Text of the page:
ATLANTA - JULY 28: Aquivaldo Mosquera #3 of Club America questions referee Mark Geiger (R) after earning a yellow card that set up a successful penalty kick for Manchester City during the 2010 Aaron's International Soccer Challenge match at Georgia Dome on July 28 2010 in Atlanta Georgia. (Photo by Kevin C. Cox/Getty Images)
The last edition of the Super Clasico was bad. Really bad. Honestly, one of the most boring games I've ever seen in my life, and almost certainly the most boring game I've seen a Mexican team play, though some of the Morelia games last year without Miguel Sabah were pretty mind numbing. Chivas had no replacement for Chicharito, and America had no incentive to do anything but play for a draw.
This year is different. Both teams are fighting for a Liguilla place, but are far from getting it. They both need all three points, and pretty badly at that. Erick Torres has emerged for Chivas, and just like it is for every young player to come out of that side of Guadalajara, the hype train is rolling. Much of the media are already hyping him as better than Javier Hernandez, as if that does anyone any good. Regardless, he's a quality young player, and he's what Chivas were lacking in the 2010 Apertura.
Meanwhile, America have a whole lot going forward and not a lot at the back. Their 5-4 win over Puebla was an (albeit exaggerated) microcosm for their entire season. Interestingly, Vicente Sanchez scored twice in that game, and it looks like he will be taking Vicente Vuoso's spot in the starting lineup once again. Since taking charge of the team, Carlos Reinoso has shifted the team from a 4-4-2 setup to a 4-2-3-1 that features Daniel Montenegro in front of a double pivot and behind one striker. Where there used to be room for two strikers, there is now only room for one.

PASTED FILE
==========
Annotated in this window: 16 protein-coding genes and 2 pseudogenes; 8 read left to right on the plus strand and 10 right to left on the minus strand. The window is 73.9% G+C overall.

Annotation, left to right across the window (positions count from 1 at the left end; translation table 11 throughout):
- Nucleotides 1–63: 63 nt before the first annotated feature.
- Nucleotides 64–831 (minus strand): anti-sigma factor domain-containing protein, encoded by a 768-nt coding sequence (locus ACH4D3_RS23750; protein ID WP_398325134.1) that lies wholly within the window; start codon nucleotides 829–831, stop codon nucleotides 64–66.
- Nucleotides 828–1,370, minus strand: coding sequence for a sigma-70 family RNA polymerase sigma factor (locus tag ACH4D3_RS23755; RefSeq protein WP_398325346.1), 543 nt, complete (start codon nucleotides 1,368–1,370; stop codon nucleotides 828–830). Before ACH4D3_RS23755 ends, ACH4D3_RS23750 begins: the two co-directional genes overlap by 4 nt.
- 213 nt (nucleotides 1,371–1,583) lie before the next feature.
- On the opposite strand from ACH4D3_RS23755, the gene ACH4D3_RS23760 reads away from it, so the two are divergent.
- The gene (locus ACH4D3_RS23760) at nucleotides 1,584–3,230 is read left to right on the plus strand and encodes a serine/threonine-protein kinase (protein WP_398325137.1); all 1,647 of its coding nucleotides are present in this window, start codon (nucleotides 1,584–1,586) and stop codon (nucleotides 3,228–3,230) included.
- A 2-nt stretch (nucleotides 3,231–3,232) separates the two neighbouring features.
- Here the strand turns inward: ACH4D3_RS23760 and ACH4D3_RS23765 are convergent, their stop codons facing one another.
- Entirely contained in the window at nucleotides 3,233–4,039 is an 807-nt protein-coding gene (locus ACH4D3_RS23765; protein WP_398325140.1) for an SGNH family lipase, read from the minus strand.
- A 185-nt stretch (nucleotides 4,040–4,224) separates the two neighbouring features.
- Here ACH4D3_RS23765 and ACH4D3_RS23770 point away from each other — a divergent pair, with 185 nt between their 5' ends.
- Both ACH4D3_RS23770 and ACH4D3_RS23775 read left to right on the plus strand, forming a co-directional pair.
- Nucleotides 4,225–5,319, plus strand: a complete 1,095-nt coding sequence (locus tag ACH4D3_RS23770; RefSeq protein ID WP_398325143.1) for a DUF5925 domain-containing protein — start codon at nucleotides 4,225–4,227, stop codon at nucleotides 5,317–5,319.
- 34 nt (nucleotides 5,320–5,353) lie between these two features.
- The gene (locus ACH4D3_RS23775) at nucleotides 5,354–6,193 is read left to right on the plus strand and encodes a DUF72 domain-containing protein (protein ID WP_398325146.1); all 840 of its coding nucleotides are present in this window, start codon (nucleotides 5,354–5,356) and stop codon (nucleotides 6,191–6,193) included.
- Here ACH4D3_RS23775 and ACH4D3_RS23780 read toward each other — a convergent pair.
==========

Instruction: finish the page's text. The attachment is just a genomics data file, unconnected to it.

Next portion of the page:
Chivas are still playing a 4-4-2, usually with Omar Arellano partnering Torres up top, and that, on paper, gives America an inherent advantage in the middle. However, despite the tactical advantage that America has and the fact that a three-man midfield of Pavel Pardo, Rosenei, and Montenegro just sounds good, it rarely works out as planned. America are currently doing well enough to squeak into Liguilla, but their midfield doesn't control games like they should. There's no reason that they shouldn't be able to keep possession and win back the ball easily with that midfield, and yet, they are occasionally outplayed.
It seems like playing a two man center of midfield against three is one of football's great cardinal sins these days, but America hasn't show that they will have what it takes to take advantage of Chivas's soft center. Pardo is showing his age, Montenegro hasn't been in fantastic form, and it's possible that Rosinei's been a bit overrated all along. If this team is serious about being a contender in Mexico, their midfield should be able to control this game.
The recipe for excitement is here. America have a soft defense, Chivas have a soft center of midfield. Both teams have forwards that can score. Both teams are desperate for a win. If this Super Clasico isn't exiting, we might be doomed to watch boring draws forever.